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‘Traditional’ Discrimination Is Still Discrimination



I’m not sure if I’ll ever get married; never-say-never and no-one knows what the future holds of course. I’m not against marriage. I’m not anything-for-it really in terms of my own life right now. It’s just not something that’s on my agenda at this point in time.

However the notion that I have the luxury of the option while some of my closest friends do not simply because of the gender of their partner makes me feel really really sad. In fact I wouldn’t want to get married in a country where it is a privilege of mine over someone else because of their sexual orientation. I believe that it discredits the institution of marriage as representation of love because love does not judge and love is not subjective or dependent on societal factors like age or skin colour or gender.

I truly and whole heartedly believe that allowing people to marry the person they chose is a human right. I don’t believe that a person can be defined by any one thing be it their gender or hair colour, skin colour, socio economic background, race, age… and I don’t believe that you can be categorised or evaluated as a human being based on any one thing; including a person’s sexuality and sexual orientation. All people deserve the right to be allowed to marry the person they love, the person they chose, the person they want.

Let’s remove the same-sex adjective for the moment and replace it with something else. When a section of society or a group of people are refused or disallowed access to something in this country based on a common factor, perhaps if it were the fact that they are say, Russian or female or Asian or maybe that they have green eyes; that is discrimination. That’s the law. That’s the legal definition.  And yet here we are, Ireland in 2015 and there are people campaigning for a large percentage of our population to have less rights than others.

Maybe one of the big problems in relation to this referendum is that so much of our constitution is wrapped up in religious hyperbole (don’t get me started on the absolute necessitation for a secular state in Ireland at this stage) which confuses one of the most fundamental facts here – this referendum is in relation to civil marriage, marriage in the eyes of the law, and NOT religious marriage.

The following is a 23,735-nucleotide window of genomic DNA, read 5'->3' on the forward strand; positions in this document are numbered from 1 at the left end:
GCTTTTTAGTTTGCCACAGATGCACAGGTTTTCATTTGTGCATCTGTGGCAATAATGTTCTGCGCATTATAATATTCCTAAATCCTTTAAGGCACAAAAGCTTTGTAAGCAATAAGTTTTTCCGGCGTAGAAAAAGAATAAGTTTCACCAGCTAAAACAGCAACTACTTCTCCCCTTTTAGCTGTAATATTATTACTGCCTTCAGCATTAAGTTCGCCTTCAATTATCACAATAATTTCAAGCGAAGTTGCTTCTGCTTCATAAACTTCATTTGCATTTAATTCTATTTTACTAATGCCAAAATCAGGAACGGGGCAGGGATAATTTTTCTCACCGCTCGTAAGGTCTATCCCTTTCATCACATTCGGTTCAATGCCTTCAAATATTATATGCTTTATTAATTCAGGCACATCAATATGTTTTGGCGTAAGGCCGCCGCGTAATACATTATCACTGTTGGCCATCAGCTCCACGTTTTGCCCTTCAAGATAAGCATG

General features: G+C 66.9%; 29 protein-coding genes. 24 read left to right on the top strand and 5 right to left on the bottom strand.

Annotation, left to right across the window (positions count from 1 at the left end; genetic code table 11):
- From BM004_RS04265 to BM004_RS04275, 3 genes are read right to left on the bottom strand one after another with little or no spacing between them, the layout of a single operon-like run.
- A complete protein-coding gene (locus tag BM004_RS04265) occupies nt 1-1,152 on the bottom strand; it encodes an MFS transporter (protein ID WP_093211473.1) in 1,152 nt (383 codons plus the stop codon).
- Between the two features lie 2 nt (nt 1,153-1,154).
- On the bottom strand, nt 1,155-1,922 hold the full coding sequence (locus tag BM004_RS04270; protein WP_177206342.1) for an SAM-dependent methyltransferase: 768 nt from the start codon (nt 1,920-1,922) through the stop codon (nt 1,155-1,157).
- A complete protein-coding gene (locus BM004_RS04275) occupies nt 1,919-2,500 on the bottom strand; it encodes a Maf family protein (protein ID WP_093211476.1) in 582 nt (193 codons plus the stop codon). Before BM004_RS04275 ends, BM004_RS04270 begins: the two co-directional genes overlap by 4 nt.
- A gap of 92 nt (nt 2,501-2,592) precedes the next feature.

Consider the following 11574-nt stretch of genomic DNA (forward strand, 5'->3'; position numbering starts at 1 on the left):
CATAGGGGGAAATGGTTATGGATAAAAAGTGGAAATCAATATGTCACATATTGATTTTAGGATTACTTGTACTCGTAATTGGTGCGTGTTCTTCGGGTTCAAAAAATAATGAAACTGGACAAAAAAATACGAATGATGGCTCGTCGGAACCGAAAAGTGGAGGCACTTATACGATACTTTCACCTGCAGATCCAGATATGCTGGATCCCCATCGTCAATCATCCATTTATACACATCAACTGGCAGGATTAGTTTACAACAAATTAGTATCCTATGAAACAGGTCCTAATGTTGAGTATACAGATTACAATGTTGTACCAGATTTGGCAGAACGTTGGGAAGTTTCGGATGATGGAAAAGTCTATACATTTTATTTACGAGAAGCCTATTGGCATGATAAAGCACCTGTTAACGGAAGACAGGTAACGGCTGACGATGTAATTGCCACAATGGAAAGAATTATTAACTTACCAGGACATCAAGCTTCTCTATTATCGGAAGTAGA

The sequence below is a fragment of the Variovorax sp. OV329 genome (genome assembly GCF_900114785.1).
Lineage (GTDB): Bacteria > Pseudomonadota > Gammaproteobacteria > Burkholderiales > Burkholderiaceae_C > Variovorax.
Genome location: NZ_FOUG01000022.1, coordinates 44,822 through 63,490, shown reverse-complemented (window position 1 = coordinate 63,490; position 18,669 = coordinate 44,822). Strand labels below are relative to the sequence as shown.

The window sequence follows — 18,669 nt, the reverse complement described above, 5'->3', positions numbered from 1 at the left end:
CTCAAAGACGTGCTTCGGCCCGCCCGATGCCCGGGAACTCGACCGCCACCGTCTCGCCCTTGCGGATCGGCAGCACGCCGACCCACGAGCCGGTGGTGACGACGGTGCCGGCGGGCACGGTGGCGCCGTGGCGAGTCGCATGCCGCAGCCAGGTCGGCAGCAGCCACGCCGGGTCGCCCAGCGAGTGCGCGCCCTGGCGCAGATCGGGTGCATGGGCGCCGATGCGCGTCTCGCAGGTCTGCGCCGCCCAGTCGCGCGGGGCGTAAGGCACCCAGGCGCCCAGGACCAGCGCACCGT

Nobody wants to screw with anyone’s beliefs. I believe that all people have the right to practice a religion or belief system of their choosing as long as they do not aggressively force their beliefs on other people and it is this freedom that also feeds into the concept that all citizens of this country should also all have the right to marry in my opinion.

But what about the children I hear you cry? Firstly this referendum is not about adoption or about surrogacy. Choosing to vote for or against this referendum will not change the situation as it stands. That will be dealt with in the Children and Family Relationship Bill 2015 which will address many of the legal loopholes and anomalies faced by Irish children with lesbian and gay parents.

That said the current Civil Partnership Bill does not do enough for children of same sex couples at all, so the ‘you’ve got civil partnership, be happy with your lot’ logic doesn’t really float. The best situation for any child is an environment where they feel safe and loved and supported regardless of the exact ratio of male to female in their parental make up; biological, adoptive, step or otherwise.  I’m not an expert in child psychology but I do have 13 years experience as a single Mum on this… how many years of parenting does your local priest have? A same sex couple who wish to provide a loving home for a child should be regarded on the exact same factors as any other.  Their ability to provide; not on whether they are two men or two women.  But let’s not forget – there are already plenty of same sex couples who have children and there will be plenty more in the future. Voting no in the marriage referendum will not stop this regardless or what you think about it. Essentially this is about giving more rights and protection to more citizens of this country and no rational argument could ever be found against that.

The right to access marriage by same sex couples is not for any wildly crazy reasons, just for all the reasons straight couples want access to marriage if they so chose it.  To declare their love publicly if that’s how they want to express it, for financial security, for their children’s security should they chose to go down that path and perhaps for a billion other reasons that straight couples never EVER have to explain or justify. This is an exercise in second class citizenship and it needs to come to an end. Vote YES. B Black

The illustration by Aoife Dooley is available to buy through Damn Fine Print in Block T between 9 and 7 every day for a suggested donation of €5 per print or €10 for a tote bag. All proceeds go to The Yes Equality Campaign.

This article is the second in a three-parter. Check out Aidan Hanratty’s article on the Yes Campaign here.